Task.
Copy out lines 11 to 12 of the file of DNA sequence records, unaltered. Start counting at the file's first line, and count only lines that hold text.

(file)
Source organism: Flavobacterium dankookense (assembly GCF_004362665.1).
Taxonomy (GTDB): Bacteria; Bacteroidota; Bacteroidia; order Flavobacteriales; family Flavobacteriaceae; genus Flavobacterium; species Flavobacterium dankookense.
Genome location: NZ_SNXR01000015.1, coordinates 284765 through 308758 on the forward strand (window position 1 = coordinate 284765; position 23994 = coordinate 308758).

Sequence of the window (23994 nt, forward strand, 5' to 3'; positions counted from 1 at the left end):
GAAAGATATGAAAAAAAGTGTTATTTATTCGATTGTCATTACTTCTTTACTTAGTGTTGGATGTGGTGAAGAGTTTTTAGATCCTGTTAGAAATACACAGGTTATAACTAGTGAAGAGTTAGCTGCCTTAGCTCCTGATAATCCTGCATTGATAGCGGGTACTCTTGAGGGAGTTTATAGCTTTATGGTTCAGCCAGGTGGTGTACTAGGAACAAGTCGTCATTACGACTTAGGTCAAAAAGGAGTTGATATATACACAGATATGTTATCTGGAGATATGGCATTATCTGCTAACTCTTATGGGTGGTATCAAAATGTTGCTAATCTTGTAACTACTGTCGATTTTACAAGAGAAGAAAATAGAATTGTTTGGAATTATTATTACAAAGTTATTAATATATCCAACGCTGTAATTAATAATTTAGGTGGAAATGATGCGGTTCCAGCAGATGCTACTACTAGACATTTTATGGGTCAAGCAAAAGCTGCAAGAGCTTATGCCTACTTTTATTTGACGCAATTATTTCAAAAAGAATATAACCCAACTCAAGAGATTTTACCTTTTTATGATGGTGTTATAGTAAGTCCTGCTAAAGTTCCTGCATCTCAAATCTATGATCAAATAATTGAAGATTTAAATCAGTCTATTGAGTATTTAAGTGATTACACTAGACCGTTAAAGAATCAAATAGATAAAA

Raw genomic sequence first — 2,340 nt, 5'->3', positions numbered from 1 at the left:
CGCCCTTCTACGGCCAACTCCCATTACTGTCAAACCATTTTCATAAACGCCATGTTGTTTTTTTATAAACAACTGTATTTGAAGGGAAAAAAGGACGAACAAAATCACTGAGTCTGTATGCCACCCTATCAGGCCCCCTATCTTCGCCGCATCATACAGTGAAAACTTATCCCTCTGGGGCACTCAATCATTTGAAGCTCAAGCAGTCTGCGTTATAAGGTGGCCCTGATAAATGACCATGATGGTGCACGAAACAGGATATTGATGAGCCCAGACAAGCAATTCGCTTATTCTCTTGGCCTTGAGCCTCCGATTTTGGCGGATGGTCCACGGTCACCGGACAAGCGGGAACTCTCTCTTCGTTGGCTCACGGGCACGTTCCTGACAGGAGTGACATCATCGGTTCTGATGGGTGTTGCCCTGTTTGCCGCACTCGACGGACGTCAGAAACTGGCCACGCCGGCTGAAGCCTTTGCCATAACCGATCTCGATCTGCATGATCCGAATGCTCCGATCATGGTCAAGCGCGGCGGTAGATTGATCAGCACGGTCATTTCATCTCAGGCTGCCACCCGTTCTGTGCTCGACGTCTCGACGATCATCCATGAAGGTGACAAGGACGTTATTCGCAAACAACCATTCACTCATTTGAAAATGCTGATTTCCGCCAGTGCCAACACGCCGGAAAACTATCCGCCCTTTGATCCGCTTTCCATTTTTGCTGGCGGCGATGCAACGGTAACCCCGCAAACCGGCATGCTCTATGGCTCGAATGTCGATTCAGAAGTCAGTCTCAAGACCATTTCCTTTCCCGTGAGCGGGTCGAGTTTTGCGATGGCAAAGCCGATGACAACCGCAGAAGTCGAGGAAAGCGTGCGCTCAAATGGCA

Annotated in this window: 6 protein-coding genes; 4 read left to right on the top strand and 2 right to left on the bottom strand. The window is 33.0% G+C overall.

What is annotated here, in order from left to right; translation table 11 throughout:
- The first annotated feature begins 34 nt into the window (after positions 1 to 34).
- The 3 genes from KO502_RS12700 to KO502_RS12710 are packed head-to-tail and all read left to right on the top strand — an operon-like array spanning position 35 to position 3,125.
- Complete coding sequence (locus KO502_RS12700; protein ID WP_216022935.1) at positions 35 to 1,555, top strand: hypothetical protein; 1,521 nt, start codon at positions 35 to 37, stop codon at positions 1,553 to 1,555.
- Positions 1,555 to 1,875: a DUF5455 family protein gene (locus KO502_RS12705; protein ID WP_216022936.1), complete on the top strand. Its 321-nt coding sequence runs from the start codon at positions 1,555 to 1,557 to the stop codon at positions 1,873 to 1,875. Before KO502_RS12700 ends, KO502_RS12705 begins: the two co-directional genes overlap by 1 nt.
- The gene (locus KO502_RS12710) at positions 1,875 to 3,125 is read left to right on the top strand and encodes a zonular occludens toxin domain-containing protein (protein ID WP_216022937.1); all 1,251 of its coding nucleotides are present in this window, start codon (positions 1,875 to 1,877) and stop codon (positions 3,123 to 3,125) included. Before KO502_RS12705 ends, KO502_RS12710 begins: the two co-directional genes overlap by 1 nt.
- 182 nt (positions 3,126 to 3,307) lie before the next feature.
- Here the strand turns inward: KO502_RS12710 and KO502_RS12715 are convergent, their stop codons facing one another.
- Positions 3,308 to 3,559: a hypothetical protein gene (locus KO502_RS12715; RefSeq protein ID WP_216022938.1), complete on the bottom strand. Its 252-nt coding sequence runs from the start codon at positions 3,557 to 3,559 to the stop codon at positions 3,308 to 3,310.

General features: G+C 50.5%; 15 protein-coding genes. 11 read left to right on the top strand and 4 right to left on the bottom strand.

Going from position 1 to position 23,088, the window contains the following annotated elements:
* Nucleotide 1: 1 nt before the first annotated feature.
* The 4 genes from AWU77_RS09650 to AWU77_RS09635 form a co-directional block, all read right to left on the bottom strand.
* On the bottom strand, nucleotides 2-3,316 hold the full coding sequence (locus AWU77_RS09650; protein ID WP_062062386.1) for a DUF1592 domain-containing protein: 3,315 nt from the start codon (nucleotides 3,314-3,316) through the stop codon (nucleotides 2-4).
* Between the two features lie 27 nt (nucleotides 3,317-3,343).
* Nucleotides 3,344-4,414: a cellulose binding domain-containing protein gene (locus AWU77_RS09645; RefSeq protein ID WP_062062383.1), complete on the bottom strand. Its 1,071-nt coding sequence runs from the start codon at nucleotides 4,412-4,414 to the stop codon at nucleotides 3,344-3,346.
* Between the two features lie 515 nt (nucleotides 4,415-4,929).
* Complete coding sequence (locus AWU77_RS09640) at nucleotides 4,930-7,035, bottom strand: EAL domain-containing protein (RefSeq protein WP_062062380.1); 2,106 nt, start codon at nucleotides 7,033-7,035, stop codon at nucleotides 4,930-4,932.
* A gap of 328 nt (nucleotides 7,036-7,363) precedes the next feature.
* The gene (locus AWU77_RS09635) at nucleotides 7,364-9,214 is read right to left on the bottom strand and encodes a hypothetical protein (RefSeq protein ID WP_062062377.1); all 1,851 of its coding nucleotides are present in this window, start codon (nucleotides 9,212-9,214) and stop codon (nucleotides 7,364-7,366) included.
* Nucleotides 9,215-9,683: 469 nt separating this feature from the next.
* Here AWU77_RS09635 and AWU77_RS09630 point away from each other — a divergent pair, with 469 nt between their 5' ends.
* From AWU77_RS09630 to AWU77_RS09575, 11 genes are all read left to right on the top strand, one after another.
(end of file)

- The 3 genes from KO502_RS12700 to KO502_RS12710 are packed head-to-tail and all read left to right on the top strand — an operon-like array spanning position 35 to position 3,125.
- Complete coding sequence (locus KO502_RS12700; protein ID WP_216022935.1) at positions 35 to 1,555, top strand: hypothetical protein; 1,521 nt, start codon at positions 35 to 37, stop codon at positions 1,553 to 1,555.